Ever After
  • Archives
  • September21st

    I’m taking an awesome online photography class and am excited to learn about natural light techniques.

    Here are a few shots that I took of Vivi on Sunday morning before church. Everyone had a role: Ariana held the reflector and Tad’s job was to make Vivi laugh. Vivi loved being the center of attention, and when the photo shoot was all over, she wanted to know when we could do it again.

    I also learned a new trick for helping to prevent sharp pictures from appearing softer when posting them the web: save files at 72 dpi and at the size you want it to appear (max 590 pixels wide for my blog theme) so the blogging software doesn’t resize them. I also run a subtle “sharpen for web” action that seems to also help.

    Side-lit, no reflector

    Instructor feedback: Light pattern nearly perfect. Just turn her head and shoulders a tiny bit more toward the light source. We’re aiming for a triangle of light on the cheek away from the light.

    Front Lit, No reflector

    Instructor feedback: Crop just a tiny bit closer to the top of her head. Lighting looks good.

    Side-lit, reflector

    Instructor feedback:In side-lit, indirect light settings, reflector should be held parallel to the side of her face away from the light and not under her face causing the light to bounce up on her. The shadows under her eyes, nose and chin are caused by not positioning the reflector properly.

  • September21st


    Posted in: Tad

    I was grateful that my camera was close at hand as Tad immersed himself in his new library books.

  • September21st

    I Can do it!

    Posted in: Lori

    Coach Dave was one of the most influential people in my life. He taught me how to swim when I was a nine-year-old so afraid of the water that I didn’t even want to put my face in, and he coached me in competitive swimming until my early high school years. Pacing the deck, workout after workout, year after year, he was always there to coach and encourage me. Even though I was not a gifted athlete, he never gave up on me. His mantra for each swimmer was a simple phrase, but to this day, it’s still my motto–“I can do it!”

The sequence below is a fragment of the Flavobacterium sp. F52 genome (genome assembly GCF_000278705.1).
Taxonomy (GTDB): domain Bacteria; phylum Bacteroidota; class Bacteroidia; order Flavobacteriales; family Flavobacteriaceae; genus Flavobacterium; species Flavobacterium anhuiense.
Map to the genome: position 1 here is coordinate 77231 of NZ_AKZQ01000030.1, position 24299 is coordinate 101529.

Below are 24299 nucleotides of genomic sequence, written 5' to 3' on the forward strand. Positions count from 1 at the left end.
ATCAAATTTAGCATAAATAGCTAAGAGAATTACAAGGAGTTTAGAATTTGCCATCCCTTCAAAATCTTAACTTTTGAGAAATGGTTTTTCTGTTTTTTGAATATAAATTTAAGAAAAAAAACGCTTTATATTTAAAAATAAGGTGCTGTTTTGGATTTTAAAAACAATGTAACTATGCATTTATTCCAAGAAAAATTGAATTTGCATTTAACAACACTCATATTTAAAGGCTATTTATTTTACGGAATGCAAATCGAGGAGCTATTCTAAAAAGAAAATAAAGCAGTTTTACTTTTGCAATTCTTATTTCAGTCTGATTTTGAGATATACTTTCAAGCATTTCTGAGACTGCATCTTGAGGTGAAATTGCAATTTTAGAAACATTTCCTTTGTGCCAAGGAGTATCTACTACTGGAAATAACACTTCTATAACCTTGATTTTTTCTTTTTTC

Beautiful strokes, no muscles. That was my curse. No matter how hard I worked, how many laps I swam, how many hours I spent in the pool, I could never advance to the highest levels of my sport. I was good but not great, and it drove me crazy. Despite this, the life lessons I learned through Coach Dave Maynard’s swim program have truly shaped who I am.

    Swimming is so ingrained in me that, more than half a lifetime later, I still have dreams about competing. Normally they are bad dreams–I’m wandering the pool deck of a meet without my swim suit, I can’t figure out when my next event is, I can’t remember how to swim. But some dreams are tender reminders of my dear swim coach, and I wake up teary because I miss him.

    Over the last twenty plus years, I’ve dabbled in other forms of exercise, and the only thing I’ve ever been consistent at has been walking on the treadmill, but I’ve gradually realized that walking is not going to pay the dividends that I am looking for. It’s a good form of exercise, but there are so many things that would give me a better pay back for the time and effort I’m investing. Sadly, I’m such a klutz that I can’t even get up the guts to try anything more advanced. I’m definitely not a runner, kick boxer, biker, or spinner. The obvious answer was to get back in the pool and start swimming again, but I knew that it would miserable. I remembered what it felt like to be in top shape. to be able to swim and never get tired. And I knew that getting back to that point would be tough.

    The first few days were TORTURE, and I was sure that I was going to drown, but each day got a little bit easier. I’m just finishing week three of swimming 5-6 days a week, and I am excited by the progress I’m making. The pool is starting to feel like home to me, and I’m up to 2,800 yards per workout. Sadly, the scale hasn’t budged, so that’s ultra frustrating and makes me want to quit. Patience is not one of my virtues. But whenever I feel like quitting, I hear Dave’s voice inside my head, the voice that I’ve heard so many times in my life when things get really tough: “You can do it.”

    Thanks, Dave. For everything.